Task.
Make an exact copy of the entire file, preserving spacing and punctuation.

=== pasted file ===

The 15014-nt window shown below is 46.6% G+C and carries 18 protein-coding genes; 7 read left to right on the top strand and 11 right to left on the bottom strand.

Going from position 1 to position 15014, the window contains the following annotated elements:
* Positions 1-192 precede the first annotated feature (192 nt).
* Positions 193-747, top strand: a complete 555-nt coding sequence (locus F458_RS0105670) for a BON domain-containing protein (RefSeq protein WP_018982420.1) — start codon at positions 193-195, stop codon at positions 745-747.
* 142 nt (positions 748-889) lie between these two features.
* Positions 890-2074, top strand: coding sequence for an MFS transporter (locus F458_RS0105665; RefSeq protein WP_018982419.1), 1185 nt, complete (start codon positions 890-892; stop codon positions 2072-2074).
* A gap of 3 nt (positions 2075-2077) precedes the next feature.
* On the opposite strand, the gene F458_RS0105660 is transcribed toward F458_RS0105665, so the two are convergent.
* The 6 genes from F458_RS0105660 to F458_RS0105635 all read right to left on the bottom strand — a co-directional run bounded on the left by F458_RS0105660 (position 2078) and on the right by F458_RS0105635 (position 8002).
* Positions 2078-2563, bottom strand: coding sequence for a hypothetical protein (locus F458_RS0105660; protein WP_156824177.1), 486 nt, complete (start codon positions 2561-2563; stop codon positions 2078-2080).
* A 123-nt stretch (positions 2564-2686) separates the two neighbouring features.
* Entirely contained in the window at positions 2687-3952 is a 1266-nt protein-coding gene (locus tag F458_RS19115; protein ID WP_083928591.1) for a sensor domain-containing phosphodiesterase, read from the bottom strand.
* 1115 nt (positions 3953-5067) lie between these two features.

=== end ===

The 15014-nt window shown below is 46.6% G+C and carries 18 protein-coding genes; 7 read left to right on the top strand and 11 right to left on the bottom strand.

Going from position 1 to position 15014, the window contains the following annotated elements:
* Positions 1-192 precede the first annotated feature (192 nt).
* Positions 193-747, top strand: a complete 555-nt coding sequence (locus F458_RS0105670) for a BON domain-containing protein (RefSeq protein WP_018982420.1) — start codon at positions 193-195, stop codon at positions 745-747.
* 142 nt (positions 748-889) lie between these two features.
* Positions 890-2074, top strand: coding sequence for an MFS transporter (locus F458_RS0105665; RefSeq protein WP_018982419.1), 1185 nt, complete (start codon positions 890-892; stop codon positions 2072-2074).
* A gap of 3 nt (positions 2075-2077) precedes the next feature.
* On the opposite strand, the gene F458_RS0105660 is transcribed toward F458_RS0105665, so the two are convergent.
* The 6 genes from F458_RS0105660 to F458_RS0105635 all read right to left on the bottom strand — a co-directional run bounded on the left by F458_RS0105660 (position 2078) and on the right by F458_RS0105635 (position 8002).
* Positions 2078-2563, bottom strand: coding sequence for a hypothetical protein (locus F458_RS0105660; protein WP_156824177.1), 486 nt, complete (start codon positions 2561-2563; stop codon positions 2078-2080).
* A 123-nt stretch (positions 2564-2686) separates the two neighbouring features.
* Entirely contained in the window at positions 2687-3952 is a 1266-nt protein-coding gene (locus tag F458_RS19115; protein ID WP_083928591.1) for a sensor domain-containing phosphodiesterase, read from the bottom strand.
* 1115 nt (positions 3953-5067) lie between these two features.